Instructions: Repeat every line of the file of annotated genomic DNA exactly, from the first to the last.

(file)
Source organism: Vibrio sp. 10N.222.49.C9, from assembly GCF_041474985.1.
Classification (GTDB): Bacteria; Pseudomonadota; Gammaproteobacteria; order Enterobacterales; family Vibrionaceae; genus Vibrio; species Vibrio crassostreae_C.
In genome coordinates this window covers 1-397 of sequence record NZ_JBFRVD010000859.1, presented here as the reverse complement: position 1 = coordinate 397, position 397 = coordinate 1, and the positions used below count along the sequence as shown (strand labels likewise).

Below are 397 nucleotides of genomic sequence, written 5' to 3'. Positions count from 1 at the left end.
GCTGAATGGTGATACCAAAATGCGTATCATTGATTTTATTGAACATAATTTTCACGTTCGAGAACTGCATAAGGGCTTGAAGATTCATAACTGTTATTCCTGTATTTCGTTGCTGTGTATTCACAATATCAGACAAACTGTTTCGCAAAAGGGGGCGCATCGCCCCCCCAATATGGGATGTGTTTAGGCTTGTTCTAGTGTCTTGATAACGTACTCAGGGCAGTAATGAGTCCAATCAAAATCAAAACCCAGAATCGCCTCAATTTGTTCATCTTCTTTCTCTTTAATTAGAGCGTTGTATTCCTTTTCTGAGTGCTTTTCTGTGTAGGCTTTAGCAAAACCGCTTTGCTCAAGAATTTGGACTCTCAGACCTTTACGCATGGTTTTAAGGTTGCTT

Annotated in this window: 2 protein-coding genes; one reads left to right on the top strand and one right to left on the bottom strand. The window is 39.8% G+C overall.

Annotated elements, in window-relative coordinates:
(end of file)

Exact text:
Source organism: Vibrio sp. 10N.222.49.C9, from assembly GCF_041474985.1.
Classification (GTDB): Bacteria; Pseudomonadota; Gammaproteobacteria; order Enterobacterales; family Vibrionaceae; genus Vibrio; species Vibrio crassostreae_C.
In genome coordinates this window covers 1-397 of sequence record NZ_JBFRVD010000859.1, presented here as the reverse complement: position 1 = coordinate 397, position 397 = coordinate 1, and the positions used below count along the sequence as shown (strand labels likewise).

Below are 397 nucleotides of genomic sequence, written 5' to 3'. Positions count from 1 at the left end.
GCTGAATGGTGATACCAAAATGCGTATCATTGATTTTATTGAACATAATTTTCACGTTCGAGAACTGCATAAGGGCTTGAAGATTCATAACTGTTATTCCTGTATTTCGTTGCTGTGTATTCACAATATCAGACAAACTGTTTCGCAAAAGGGGGCGCATCGCCCCCCCAATATGGGATGTGTTTAGGCTTGTTCTAGTGTCTTGATAACGTACTCAGGGCAGTAATGAGTCCAATCAAAATCAAAACCCAGAATCGCCTCAATTTGTTCATCTTCTTTCTCTTTAATTAGAGCGTTGTATTCCTTTTCTGAGTGCTTTTCTGTGTAGGCTTTAGCAAAACCGCTTTGCTCAAGAATTTGGACTCTCAGACCTTTACGCATGGTTTTAAGGTTGCTT

Annotated in this window: 2 protein-coding genes; one reads left to right on the top strand and one right to left on the bottom strand. The window is 39.8% G+C overall.

Annotated elements, in window-relative coordinates: